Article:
"The man who jumps into the [hijacked] boat first gets paid, double," Isman said. "The first one is usually the one who gets killed or shot at.
"Everybody gets their stake of the ransom money," another man, Farah Hassan, told Arhimaki.
"Even the girl who cooks for the hostages gets $1,200. For sure, there are some rich pirates. Some have built big houses, some have bought a lot of cars or even transportation companies," said Hassan, the weapons dealer and equipment supplier for the pirates.
The money also helps the pirates operate within Somalia; some is used to pay off the warlords in the region, some is also said to pay off men stationed at various ports who tip the pirates off on what boats are passing through.
Celebrity Status for Successful Pirates
"In a country where the average per capita income is something like $600," piracy expert Dan Sekulich said. "When you're talking about a $2 million ransom for a vessel, once its split off, you're talking about tens or hundreds of thousands of dollars which can be made in a single year."
Sekulich examined the rise in piracy on a global scale in his new book debuting next month, "Terror on the Seas: True Tales of Modern Pirates." The pirates' wealth has given them celebrity-like status in their hometowns, he said.
"Pirates have become in Somalia, you almost would call them a Hollywood echelon of stars because of the income that they garner," Sekulich said. "That means that could then build homes, buy cars, they can spread money around. It's almost a variation on the classic mobster movie tale where the man comes into the restaurant and spreads some money around because he's the big man in town. They have created their own lifestyle, but it's a criminal lifestyle, let's make no bones about it.".
But, according to the pirates who talked to Arhimaki, the money they've earned comes with its own problems.
"My occupation is not as pleasant as implied," Isman said. "We are in so much trouble that we don't even have a place to use our money. Because there's always someone hunting you. Just like pirates hunt boats, the highway robbers hunt pirates. They are waiting for us with their guns. The biggest fear I have is when I'm traveling in the city with money. When everybody gets greedy, it leads to a situation where you lose your life."
But other men say they have nothing to lose. "I'm not afraid of death," Hassan said. "They can do whatever they wish, the famine would have killed me anyway."
A Way to End Piracy?
Sekulich has little sympathy for the plight of the pirates, and he doesn't exactly buy their tale of losing the fishing industry or their claims about rampant pollution from outside ships.
"Over-fishing and the dumping of waste goes back to the early 1990s and, while that is certainly something that would anger any Somali, whether they work at sea or at shore, it doesn't justify the actions that are being taken today," Sekulich said. "Why does that give you permission to go off and attack a super-tanker, or an aid-ship carrying food to your own people?
"In the course of piracy going on in Somalia, in the last year and a half, there's been no rebuilding going on in Somalia. In fact, the opposite has happened," he said. "Somali pirates are nothing more than thugs."
But the filmmakers came away with some sympathy for the pirates and for the people of Somalia, in general.
"They felt like somebody was attacking their livelihood, they were taking the fish out in a sense," cameraman Arhimaki said. "They said that if they could, they would go back to fishing and normal jobs they would do it instantly and piracy would stop. Again it's the poverty thing that really keeps piracy going.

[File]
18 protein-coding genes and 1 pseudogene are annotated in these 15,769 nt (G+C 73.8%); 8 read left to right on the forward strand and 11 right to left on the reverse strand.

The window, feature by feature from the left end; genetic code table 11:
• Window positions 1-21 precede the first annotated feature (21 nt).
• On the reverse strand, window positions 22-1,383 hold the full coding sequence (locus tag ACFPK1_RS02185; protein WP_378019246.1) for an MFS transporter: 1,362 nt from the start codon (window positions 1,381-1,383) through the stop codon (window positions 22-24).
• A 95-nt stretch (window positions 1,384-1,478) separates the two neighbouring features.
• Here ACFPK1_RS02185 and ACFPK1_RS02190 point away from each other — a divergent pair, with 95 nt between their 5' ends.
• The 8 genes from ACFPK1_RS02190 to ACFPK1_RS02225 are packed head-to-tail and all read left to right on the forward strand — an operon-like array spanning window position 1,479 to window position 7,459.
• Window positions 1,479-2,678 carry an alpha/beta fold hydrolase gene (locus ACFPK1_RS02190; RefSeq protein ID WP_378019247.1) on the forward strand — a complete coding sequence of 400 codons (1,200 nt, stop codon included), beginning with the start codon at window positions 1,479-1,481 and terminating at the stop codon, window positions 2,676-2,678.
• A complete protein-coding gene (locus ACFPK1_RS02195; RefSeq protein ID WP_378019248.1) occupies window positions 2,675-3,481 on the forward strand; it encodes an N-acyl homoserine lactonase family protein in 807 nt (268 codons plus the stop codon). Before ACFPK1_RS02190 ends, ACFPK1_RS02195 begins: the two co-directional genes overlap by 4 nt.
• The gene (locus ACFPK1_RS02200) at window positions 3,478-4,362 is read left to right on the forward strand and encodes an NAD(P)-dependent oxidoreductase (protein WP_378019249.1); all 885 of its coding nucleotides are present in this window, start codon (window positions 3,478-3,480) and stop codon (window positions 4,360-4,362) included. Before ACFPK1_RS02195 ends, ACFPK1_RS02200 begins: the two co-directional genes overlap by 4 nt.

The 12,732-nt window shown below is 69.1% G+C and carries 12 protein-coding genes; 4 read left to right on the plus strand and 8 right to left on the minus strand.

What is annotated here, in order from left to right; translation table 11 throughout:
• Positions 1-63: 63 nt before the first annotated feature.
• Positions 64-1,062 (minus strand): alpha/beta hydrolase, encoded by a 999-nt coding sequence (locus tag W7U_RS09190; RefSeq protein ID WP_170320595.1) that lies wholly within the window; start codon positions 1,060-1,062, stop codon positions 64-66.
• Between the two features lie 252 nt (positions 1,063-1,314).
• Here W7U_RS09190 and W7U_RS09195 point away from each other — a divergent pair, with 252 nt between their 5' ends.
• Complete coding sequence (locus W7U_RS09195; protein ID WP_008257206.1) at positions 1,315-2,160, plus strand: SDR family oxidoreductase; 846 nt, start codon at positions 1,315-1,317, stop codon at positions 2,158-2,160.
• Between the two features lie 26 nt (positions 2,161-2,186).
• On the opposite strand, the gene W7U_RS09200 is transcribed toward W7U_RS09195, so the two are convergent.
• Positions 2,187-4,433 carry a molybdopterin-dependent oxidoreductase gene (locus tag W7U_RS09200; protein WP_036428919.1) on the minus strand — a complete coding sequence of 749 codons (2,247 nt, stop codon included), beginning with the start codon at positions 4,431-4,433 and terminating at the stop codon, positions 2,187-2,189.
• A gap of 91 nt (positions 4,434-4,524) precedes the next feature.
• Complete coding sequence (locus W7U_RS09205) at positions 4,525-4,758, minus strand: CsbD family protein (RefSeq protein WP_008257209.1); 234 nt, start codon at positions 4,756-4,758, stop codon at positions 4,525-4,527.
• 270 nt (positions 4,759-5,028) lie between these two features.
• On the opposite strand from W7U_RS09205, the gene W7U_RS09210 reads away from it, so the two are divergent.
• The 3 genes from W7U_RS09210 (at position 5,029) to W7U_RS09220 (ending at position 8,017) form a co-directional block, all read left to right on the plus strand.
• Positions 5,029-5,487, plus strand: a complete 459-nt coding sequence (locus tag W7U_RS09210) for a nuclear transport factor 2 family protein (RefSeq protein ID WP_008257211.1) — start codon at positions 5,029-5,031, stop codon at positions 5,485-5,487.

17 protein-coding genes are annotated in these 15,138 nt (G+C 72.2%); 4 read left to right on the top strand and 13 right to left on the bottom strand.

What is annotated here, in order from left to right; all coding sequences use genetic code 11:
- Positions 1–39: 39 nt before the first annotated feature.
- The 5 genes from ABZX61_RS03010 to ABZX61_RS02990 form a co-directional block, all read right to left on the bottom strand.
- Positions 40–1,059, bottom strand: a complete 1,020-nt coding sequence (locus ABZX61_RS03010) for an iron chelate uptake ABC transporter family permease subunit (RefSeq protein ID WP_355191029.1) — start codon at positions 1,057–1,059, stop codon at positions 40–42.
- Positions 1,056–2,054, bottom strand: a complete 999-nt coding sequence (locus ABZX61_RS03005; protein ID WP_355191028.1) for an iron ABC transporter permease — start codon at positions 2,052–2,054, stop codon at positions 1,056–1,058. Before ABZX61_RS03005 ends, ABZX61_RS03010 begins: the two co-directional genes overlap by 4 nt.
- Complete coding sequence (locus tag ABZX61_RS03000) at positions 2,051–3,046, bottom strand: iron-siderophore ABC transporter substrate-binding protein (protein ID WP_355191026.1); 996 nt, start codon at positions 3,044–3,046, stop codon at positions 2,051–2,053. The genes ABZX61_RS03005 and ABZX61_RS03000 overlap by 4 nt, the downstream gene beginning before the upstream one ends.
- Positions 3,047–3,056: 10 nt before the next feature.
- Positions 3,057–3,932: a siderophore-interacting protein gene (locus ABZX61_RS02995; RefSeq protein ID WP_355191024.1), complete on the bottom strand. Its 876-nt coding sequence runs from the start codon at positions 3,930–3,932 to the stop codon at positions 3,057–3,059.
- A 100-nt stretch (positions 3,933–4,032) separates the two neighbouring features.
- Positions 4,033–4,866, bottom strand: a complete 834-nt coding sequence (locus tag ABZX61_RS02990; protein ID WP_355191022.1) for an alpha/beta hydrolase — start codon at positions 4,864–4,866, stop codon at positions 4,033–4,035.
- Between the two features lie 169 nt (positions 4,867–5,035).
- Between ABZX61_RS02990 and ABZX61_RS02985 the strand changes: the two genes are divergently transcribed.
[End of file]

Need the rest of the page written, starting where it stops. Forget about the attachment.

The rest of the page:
"You really have to look at the root problem. So I would say today if poverty would be on some stage so that people could eat, and would have normal jobs the piracy would end," he said.
Pirate Attacks Grow More Violent
But there's no end in sight to the poverty and, as the ransom amounts increase and the stakes rise, Arhimaki said the piracy ranks have grown from a few hundred to thousands. Many young men, lost without a chance for an education, are searching for an opportunity.
"I think the people who join the pirates come from everywhere," Arhimaki said. "That could be your golden lottery ticket. I met this guy named Mohammed who wanted to join the pirates and basically you could tell he was a young, smart intellectual kid with no money who wanted an education but the only way you get an education or the money for it is through piracy. If you have nothing to lose, you go for it."
Such an influx of young, testosterone-filled and rather inexperienced pirates, Arhimaki said, might explain why the pirate attacks of late have become more brazen, and more violent. The three pirates shot to death by Navy snipers last week while holding Capt. Richard Phillips were said to be teenagers themselves.
"I think it's more or less there are more teenagers and, as we know, teenagers don't, maybe, think through all they are doing," Arhimaki said.
The pirates themselves admit their actions are not justified, but they also have no regrets.
"We don't see piracy as justified but, like I said, we want to raise awareness of our struggle," Isman said.
Pirate Motivations: Famine, Tragedy
"But if the conditions don't improve, I will have to continue as a pirate," he said.
"I'm defending myself from troublemakers and that's why I don't regret anything," Mohammad said. "God willing, we will stop when we get a government that really works on the peace."
Although documentarian Hakalax admited that it's impossible to uncover what fully motivates the pirates, he began to understand what drives them a little better.
"There seems to be certain bitterness about where they are with their country, the famine and tragedy of Somalia," he said.
Whether through military might or a worldwide effort to supply much-needed food, education and infrastructure to Somalia, one thing is clear: While Somalia smolders and descends deeper into poverty and violence on land, and unarmed ships worth millions pass by its shores, the pirates of Somalia will continue to roam the sea, ready for their next hijacking, prepared to die.